This is a guest post by Mike Geddes, originally published on the HS2: The Regional Impact.
A recent report by the Smith Institute with PwC and Newcastle University questions whether HS2 is a priority for the North of England.
The report confirms the serious and long-term nature of the North-South divide, and says it is likely to widen. Controversially for the government, this is in large part due to an analysis of the regional consequences of the recent Spending Review, conducted by Price Waterhouse Cooper. This suggests that the North will suffer disproportionately from public spending cuts and job losses, and questions whether the private sector will be able to plug the gap. It concludes that there are neither robust institutional arrangements or sufficient resources being devoted to closing the North-South gap.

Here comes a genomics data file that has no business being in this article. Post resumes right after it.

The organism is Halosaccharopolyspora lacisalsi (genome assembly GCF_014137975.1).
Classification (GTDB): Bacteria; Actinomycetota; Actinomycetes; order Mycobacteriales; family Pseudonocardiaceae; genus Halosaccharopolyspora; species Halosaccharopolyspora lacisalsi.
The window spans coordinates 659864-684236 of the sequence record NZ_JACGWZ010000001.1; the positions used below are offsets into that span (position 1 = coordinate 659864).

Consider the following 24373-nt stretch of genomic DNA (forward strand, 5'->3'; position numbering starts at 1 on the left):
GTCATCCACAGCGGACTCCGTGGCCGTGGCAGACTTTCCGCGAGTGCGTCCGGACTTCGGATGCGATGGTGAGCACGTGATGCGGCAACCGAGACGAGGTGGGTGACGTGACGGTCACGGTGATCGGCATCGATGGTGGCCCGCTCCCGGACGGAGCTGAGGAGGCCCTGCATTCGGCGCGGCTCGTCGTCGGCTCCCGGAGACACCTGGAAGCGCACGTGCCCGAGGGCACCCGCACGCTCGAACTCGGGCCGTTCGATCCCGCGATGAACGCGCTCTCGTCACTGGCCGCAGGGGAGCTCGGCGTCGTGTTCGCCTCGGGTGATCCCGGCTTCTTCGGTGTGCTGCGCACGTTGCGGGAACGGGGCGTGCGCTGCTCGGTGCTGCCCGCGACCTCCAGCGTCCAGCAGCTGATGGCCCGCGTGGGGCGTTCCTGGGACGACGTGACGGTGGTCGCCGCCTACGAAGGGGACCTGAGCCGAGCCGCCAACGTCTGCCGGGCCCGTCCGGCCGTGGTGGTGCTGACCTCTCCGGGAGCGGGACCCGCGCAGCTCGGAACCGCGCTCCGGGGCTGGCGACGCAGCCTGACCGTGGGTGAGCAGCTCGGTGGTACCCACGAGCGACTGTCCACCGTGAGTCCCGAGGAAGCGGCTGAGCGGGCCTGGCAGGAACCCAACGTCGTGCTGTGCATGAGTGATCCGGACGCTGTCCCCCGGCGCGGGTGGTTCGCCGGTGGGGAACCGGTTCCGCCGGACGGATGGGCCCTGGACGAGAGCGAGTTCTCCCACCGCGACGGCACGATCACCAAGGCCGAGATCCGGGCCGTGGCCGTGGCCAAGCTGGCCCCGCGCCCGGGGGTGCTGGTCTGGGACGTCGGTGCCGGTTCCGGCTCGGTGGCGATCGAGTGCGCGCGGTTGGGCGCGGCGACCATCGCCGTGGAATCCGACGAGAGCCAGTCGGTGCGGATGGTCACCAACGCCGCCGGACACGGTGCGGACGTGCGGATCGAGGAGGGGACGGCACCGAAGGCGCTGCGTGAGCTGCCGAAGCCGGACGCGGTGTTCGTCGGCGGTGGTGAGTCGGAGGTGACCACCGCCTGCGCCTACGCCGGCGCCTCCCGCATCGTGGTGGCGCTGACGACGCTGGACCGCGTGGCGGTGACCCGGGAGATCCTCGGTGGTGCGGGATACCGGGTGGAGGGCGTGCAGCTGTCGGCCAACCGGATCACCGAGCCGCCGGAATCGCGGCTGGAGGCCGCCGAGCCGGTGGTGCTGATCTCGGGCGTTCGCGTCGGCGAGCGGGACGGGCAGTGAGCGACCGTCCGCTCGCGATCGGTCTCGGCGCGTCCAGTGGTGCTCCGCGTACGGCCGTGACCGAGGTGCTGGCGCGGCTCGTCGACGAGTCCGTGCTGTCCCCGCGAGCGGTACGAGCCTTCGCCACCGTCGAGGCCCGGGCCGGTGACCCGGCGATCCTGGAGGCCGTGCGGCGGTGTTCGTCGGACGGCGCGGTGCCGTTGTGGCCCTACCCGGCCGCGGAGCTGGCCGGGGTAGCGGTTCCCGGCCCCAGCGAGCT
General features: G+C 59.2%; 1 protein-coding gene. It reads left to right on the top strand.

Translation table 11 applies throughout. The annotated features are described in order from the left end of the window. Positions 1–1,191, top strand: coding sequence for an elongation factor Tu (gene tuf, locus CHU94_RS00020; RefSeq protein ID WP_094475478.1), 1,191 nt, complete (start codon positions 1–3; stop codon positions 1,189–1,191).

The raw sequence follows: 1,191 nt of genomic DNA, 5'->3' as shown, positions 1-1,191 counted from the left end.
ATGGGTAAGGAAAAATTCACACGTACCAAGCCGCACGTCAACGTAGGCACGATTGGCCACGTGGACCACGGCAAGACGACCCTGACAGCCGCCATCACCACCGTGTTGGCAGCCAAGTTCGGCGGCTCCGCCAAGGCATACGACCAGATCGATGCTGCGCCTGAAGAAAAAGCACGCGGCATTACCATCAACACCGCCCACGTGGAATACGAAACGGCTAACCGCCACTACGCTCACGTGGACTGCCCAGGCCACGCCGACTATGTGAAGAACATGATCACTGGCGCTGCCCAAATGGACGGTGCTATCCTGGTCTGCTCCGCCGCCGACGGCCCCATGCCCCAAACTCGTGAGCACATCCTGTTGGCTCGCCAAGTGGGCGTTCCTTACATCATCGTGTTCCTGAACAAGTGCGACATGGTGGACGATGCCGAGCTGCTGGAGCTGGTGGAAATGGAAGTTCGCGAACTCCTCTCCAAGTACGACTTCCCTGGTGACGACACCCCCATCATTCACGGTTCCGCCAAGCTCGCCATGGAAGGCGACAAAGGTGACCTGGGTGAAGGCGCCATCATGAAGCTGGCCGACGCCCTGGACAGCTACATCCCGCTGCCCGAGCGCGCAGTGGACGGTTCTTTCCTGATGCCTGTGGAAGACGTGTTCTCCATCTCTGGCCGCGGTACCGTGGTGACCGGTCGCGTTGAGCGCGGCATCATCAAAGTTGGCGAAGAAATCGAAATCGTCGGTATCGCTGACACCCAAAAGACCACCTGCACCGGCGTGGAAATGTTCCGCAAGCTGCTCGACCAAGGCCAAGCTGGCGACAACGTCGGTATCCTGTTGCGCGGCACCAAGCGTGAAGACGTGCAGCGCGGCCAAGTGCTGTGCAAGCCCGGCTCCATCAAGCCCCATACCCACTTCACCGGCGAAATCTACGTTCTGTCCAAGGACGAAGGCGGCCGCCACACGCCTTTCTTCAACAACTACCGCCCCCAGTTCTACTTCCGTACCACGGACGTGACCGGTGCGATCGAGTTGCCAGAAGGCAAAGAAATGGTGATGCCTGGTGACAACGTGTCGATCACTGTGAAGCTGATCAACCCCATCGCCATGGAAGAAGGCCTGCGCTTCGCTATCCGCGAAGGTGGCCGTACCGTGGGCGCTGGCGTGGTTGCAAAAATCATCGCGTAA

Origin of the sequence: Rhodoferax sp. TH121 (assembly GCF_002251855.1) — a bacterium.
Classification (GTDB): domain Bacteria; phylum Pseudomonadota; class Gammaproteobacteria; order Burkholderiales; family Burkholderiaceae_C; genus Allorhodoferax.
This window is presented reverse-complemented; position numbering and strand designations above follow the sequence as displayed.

If this is correct, it is easy to see why the government is keen to present HS2 as a way of bridging the North-South divide.
However the Smith Institute questions whether HS2 is what the North needs. It asks ‘whether the HS2 investment programme is really the right one?’. It concludes that ‘what is really needed is an integrated transport plan for the North’ in which access to London is only one of several criteria to be considered.
The report, Rebalancing the Economy: Prospects for the North, is the outcome of a ‘fair deal for the North’ enquiry involving 150 key public and private stakeholders.
The government has made it clear that it expects voices from the North to be strongly supportive of HS2. Does this report indicate that this is far from certain?